When a child is placed with a foster or adoptive family there is usually great rejoicing on the part of the family receiving the child but what we sometimes forget is that the child is grieving. In order for you to receive this child someone has to experience a loss, the loss of family.
One of my children struggles with this to a greater degree than the other two. I will refer to this child as Johnny. When Johnny came to us Dean and I had no idea that the next years would be the most tumultuous of our lives thus far. We joined the thousands of naive people who viewed adoption as only a blessing. We thought the children coming into our home would want to be loved and cared for, we didn’t realize that our children’s past would have to be worked through and laid to rest before they would be ready to even think of bonding with us.
Johnny misses his mom, yearns for his biological mom’s acceptance and love. My love and nurture as his adoptive mom feels like a counterfeit to him, he wants the real thing. In his mind accepting me as mom will mean he is settling for second best.Second best would perhaps be acceptable if only he could know at a deep heart/brain level that his bio mom loves him. My heart hurts watching Johnny grieve, I wish I could give him what his heart desires but for various reasons I can’t.
Johnny is having to face things like rejection, abandonment and loss at a very young age. These things are hard for adults to come to grips with but for a child it can feel almost impossible. We have gone over the, “But why didn’t my mom love me?” question countless times. For my children I am able to assure them they were loved but the choices their parents made along with the difficulties they faced made it impossible for them to care for a child.
Last night Johnny and I had another long talk. I say another, because Dean and I have been talking, giving examples and praying that somehow Johnny would be willing to stop unleashing his anger on his family and come to grips with the fact that despite the difficulties his parents faced, they ultimately failed him. Until last night all our efforts were in vain.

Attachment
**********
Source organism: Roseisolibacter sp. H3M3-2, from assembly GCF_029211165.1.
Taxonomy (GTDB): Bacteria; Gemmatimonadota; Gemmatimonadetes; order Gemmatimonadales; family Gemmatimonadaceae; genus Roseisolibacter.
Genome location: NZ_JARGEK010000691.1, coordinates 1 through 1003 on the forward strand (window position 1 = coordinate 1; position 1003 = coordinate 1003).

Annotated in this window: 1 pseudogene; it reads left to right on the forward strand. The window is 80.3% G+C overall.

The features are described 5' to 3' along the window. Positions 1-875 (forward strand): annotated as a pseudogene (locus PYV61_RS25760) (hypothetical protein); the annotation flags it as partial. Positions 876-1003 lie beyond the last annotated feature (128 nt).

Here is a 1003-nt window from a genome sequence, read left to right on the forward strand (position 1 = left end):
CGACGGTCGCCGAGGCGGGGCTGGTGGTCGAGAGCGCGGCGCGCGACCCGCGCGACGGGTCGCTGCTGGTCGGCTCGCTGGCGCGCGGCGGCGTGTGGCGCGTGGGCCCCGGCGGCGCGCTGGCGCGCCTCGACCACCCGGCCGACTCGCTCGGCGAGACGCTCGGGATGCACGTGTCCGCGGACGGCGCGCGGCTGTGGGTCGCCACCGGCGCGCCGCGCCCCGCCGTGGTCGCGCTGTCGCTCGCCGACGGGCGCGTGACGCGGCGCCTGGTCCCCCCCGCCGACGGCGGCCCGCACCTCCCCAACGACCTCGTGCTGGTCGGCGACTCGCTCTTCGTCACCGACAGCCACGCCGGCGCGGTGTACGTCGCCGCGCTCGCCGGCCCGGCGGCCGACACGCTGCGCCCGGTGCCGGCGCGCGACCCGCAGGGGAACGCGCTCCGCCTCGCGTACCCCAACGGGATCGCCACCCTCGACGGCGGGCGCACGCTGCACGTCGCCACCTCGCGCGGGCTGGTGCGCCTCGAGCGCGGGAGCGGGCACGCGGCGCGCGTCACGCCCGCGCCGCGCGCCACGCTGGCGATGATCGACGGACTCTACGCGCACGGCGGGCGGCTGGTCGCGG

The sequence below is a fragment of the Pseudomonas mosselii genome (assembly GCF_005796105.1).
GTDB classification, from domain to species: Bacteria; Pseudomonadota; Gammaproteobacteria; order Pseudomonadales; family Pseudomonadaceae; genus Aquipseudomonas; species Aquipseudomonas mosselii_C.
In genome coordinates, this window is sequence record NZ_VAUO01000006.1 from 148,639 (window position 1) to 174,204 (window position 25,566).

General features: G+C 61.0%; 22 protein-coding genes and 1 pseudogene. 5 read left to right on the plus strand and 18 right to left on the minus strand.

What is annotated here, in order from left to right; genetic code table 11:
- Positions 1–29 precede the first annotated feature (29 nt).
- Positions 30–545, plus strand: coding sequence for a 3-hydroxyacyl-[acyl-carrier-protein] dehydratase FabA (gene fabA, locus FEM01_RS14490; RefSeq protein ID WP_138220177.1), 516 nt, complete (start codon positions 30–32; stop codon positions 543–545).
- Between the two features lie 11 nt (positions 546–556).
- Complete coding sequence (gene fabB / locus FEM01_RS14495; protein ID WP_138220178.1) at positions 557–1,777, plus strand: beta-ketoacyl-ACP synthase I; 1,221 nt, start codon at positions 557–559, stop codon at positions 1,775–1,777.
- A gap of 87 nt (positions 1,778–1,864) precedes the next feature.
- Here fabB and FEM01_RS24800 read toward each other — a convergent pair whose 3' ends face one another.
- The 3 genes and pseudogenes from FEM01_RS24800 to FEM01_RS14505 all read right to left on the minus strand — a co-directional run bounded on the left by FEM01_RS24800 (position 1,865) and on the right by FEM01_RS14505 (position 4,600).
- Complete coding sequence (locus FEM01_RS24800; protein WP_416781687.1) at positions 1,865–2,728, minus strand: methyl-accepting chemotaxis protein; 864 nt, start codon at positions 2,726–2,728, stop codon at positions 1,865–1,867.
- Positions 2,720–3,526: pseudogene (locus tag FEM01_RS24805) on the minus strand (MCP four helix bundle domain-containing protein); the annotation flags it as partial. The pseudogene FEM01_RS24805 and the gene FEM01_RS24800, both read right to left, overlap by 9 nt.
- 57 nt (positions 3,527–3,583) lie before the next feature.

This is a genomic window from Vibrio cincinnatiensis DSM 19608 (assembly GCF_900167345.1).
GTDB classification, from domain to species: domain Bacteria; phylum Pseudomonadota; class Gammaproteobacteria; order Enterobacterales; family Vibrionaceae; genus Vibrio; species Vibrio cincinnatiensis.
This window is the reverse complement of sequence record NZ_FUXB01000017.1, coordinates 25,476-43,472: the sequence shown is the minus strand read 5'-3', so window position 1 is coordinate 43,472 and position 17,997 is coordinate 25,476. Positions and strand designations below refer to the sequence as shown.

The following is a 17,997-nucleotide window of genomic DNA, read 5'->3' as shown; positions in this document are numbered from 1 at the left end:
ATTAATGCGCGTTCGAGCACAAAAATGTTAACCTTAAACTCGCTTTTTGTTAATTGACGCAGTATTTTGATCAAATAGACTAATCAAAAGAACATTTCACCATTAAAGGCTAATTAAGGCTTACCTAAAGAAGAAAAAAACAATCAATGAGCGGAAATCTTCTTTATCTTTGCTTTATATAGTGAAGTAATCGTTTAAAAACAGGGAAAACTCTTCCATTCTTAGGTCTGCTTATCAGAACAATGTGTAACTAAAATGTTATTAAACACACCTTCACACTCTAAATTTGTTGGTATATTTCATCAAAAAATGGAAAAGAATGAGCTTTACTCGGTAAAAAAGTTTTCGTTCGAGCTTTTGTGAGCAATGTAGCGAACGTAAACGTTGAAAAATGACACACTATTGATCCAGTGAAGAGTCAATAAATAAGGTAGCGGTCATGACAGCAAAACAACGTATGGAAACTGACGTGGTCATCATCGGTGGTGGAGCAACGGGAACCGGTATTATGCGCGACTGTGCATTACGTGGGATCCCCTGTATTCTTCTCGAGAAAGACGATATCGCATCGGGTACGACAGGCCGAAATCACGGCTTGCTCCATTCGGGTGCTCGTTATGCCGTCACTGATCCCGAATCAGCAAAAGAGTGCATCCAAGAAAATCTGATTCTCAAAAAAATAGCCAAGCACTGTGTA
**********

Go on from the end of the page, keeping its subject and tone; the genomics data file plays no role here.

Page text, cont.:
I held Johnny and said, “If you had a kitten (something he loves) and you were doing your best to care for your kitten but it was dying anyway and you know if you gave it to your cousin he could make it better, what would you do?”
Johnny thought long and hard before he said, “I would give it away.”
“But what if you really wanted the kitten for yourself? Wouldn’t it be easier to keep it, even if it would die?”
Johnny puzzled over that for a bit then said, “I would give it to my cousin because then it could live.”
“Wouldn’t that make your heart hurt?” I asked. Johnny admitted that it would, so I asked, “Which would take a bigger love, to keep your kitten, or give it away?”
“It would take more love to give it away but I would so it could live,” Johnny replied.
“Right!” I praised. “Did you ever think that your birth mom was kind of like you and your kitten?” She knew she couldn’t take care of you and she was so glad that someone was able to give you a home when she couldn’t.”
I told Johnny about the good bye visit we had with his parents, how his mom and I cried on one another’s shoulders and I promised her I would do my best to love and care for Johnny. “Your mom said, Thank you, Sandra, thank you! When we left,” I shared.
Johnny and I prayed together, I asked God to keep his birth mom safe and prayed that if it was His will that she would get in contact with us again. When we finished Johnny gave me a hug and went to bed with a happy light in his eyes and I went out to Dean and gave a thumbs up. The war is by no means over but we won one battle and for that we will be forever grateful!